For a discussion of the rules relating to OICs, see Parker Tax ¶263,165.

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Court Rejects Taxpayer's Reliance on "Outlier" Fifth Circuit Decision

A district court denied a taxpayer's motion to dismiss felony charges that he violated Code Sec. 7206(1) when he made false statements on Form 433-A regarding the transfer of assets for less than full value. The court found that a Fifth Circuit decision the taxpayer was relying on, U.S. v. Levy, 533 F.2d 969 (5th Cir. 1976), was an outlier and that many other courts have since disagreed with the result and the rationale of that decision. U.S. v. Yurek, 2017 PTC 292 (D. Colo. 2017).

Daryl Yurek was charged with violating Code Sec. 7206(1) after submitting to the IRS two Form 433-As, Collection Information Statement for Wage Earners and Self-Employed Individuals, that the IRS said contained false information. On the Form 433-As, Yurek answered "No" to the question, "In the past 10 years, have any assets been transferred by the individual for less than full value?" According to the IRS, Yurek had, in fact, made such transfers, by transferring stock to his sons and to one of his affiliated companies for less than full value.

Code Sec. 7206(1) provides that if a person willfully makes and subscribes any return, statement, or other document, which contains or is verified by a written declaration that it is made under the penalties of perjury, and which the person does not believe to be true and correct as to every material matter, such person is guilty of a felony and, upon conviction thereof, will be fined not more than $100,000 ($500,000 in the case of a corporation), or imprisoned not more than three years, or both, together with the costs of prosecution.

Yurek argued that the charges should be dismissed pursuant to U.S. v. Levy, 533 F.2d 969 (5th Cir. 1976). In Levy, a defendant was convicted in a district court under Code Sec. 7206(1) based on having signed an IRS Form 433-AB. On appeal, the Fifth Circuit addressed whether Form 433-AB was a "statement or other document" within the meaning of Code Sec. 7206(1). The court acknowledged that the statute uses the words "statement" and "other document" with no limiting exception, and that "[i]f we had only to look to the unadorned words, 'statement' and/or 'document,' no difficulty, at least as to the meaning of the statute, would be involved." However, the Levy court went on to review the "inconclusive" legislative history and noted that criminal statutes must be strictly construed and reasoned that, because Code Sec. 7206(1) is a perjury statute, the party taking the statement must have the authority to take that particular statement. The court then held that Code Sec. 7206(1) applies only to any statement or document required by the Internal Revenue Code or by any regulation lawfully issued for the enforcement of the Code, and therefore reversed the defendant's conviction because Form 433-AB had not been required by statute or regulation.

In the instant case, the district court noted that other courts, such as the Tenth Circuit in U.S. v. Franks, 723 F.2d 1482 (10th Cir. 1983), and the Second Circuit in U.S. v. Holroyd, 732 F.2d 1122 (2d Cir. 1984), have since disagreed with the result and the rationale of Levy. The court rejected Yurek's argument that the issue is "unsettled" and found that the Levy decision remains a significant outlier. The court concluded that the language of Code Sec. 7206(1) provides no hint that it applies only to those statements or documents which are authorized by statute or regulation, and includes no other exception that would make it inapplicable to Yurek's Form 433-A submissions. To the contrary, the court said, Code Sec. 7206(1) applies to any return, statement, or other document. Interpreting the plain language of the Code and in keeping with Franks and Holroyd, the district court denied Yurek's motion to dismiss the charges that he violated Code Sec. 7206(1).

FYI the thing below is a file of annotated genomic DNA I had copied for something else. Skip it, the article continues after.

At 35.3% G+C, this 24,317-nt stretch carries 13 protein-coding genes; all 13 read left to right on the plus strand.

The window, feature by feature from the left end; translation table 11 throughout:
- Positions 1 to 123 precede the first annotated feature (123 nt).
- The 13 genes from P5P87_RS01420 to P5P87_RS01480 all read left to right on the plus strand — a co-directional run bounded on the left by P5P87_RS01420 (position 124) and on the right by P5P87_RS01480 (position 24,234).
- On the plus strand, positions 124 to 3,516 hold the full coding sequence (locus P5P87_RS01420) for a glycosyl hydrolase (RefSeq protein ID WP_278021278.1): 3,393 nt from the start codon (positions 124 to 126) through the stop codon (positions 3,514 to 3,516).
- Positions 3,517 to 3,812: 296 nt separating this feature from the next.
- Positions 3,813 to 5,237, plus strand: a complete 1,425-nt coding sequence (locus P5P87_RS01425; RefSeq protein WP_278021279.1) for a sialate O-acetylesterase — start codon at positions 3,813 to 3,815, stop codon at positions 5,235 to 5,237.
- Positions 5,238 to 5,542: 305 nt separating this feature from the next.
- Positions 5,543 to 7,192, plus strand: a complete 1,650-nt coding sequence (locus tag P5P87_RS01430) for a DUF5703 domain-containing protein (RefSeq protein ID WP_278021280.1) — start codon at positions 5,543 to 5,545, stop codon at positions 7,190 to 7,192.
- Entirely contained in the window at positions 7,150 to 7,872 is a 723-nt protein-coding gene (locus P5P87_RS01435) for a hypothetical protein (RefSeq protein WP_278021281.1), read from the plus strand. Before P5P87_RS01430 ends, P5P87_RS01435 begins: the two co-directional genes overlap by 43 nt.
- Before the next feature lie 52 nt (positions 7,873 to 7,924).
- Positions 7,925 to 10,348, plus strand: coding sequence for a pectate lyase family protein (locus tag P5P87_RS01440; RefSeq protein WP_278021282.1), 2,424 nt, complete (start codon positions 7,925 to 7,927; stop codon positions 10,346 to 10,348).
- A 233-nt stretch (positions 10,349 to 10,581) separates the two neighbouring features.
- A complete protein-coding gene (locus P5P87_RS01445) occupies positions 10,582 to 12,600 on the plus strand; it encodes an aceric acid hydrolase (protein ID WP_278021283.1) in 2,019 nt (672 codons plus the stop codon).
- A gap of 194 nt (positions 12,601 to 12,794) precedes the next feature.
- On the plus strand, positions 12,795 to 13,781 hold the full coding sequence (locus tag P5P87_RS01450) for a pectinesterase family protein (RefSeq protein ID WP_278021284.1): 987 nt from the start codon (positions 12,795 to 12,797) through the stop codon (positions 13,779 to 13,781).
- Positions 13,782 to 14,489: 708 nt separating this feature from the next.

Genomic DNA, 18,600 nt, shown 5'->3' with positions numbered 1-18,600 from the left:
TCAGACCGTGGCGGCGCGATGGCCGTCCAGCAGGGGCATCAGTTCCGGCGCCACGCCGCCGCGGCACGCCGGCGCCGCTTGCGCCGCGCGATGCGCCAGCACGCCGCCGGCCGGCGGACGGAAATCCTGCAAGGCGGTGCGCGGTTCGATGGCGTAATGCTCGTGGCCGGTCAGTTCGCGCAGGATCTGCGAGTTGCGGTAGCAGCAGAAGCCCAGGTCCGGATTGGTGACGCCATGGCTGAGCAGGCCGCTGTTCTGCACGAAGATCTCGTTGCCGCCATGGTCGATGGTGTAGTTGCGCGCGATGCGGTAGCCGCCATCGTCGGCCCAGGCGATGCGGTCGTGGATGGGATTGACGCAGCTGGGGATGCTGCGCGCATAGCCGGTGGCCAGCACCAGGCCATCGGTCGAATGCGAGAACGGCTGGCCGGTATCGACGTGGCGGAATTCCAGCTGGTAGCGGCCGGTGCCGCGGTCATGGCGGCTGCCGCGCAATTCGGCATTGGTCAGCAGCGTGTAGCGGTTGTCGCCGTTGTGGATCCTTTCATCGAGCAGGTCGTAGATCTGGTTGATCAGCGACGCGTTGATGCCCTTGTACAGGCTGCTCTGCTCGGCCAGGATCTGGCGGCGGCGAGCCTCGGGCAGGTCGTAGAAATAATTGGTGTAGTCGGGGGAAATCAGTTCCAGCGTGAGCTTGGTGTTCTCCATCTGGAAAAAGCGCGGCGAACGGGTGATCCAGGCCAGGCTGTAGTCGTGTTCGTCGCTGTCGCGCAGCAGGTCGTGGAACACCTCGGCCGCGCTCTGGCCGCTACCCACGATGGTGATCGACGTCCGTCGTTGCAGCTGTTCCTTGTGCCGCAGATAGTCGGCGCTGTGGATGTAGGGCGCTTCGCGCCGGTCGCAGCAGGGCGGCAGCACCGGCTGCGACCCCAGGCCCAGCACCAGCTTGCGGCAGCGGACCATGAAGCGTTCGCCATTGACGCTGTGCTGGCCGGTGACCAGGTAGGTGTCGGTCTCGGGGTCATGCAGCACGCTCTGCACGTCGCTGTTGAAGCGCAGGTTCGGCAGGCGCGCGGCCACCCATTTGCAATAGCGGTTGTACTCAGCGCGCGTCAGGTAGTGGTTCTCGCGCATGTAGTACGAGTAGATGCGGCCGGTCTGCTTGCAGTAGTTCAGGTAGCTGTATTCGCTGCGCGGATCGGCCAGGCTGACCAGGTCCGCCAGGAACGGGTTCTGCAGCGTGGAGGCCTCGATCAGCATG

For a discussion of the penalties for making false and fraudulent statements on returns, see Parker Tax ¶265,125.

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S Corporation Liable for Employment Taxes Not Paid by Professional Employer Organization

The Chief Counsel's Office advised that an S corporation that hired a professional employer organization (PEO) to fulfill the S corporation's employment tax obligations was liable for the employment taxes that the PEO failed to pay. Had the S corporation used a certified PEO instead, it would not have been liable for the unpaid taxes. CCA 201724025.

Background

An S corporation employed workers that it obtained through a professional employer organization (PEO) in various capacities, including accounting, administrative and marketing positions. The S corporation and the PEO entered into an agreement with respect to those workers. Under the terms of the agreement, the S corporation was responsible for the day to day supervision and control of the workers and, before each payroll date, it was obligated to pay to the PEO the wages and salaries and any other charges or payments to be paid to, or with respect to, the individuals the PEO retained to work in the S corporation's locations. It agreed to provide a security deposit or procure a letter of credit naming the PEO as the beneficiary for the amount necessary to cover the wages and salaries. The PEO was responsible for payroll, benefits, personnel policies and procedures, human resources services, workers' compensation insurance, and processing and paying wages from its own accounts to the workers. The PEO was also obligated under the contract to file all employment tax returns including Form 940, Employer's Annual Federal Unemployment Tax (FUTA) Return and Form 941, Employer's Quarterly Federal Tax Return, as well as all information returns (i.e., Forms W-2).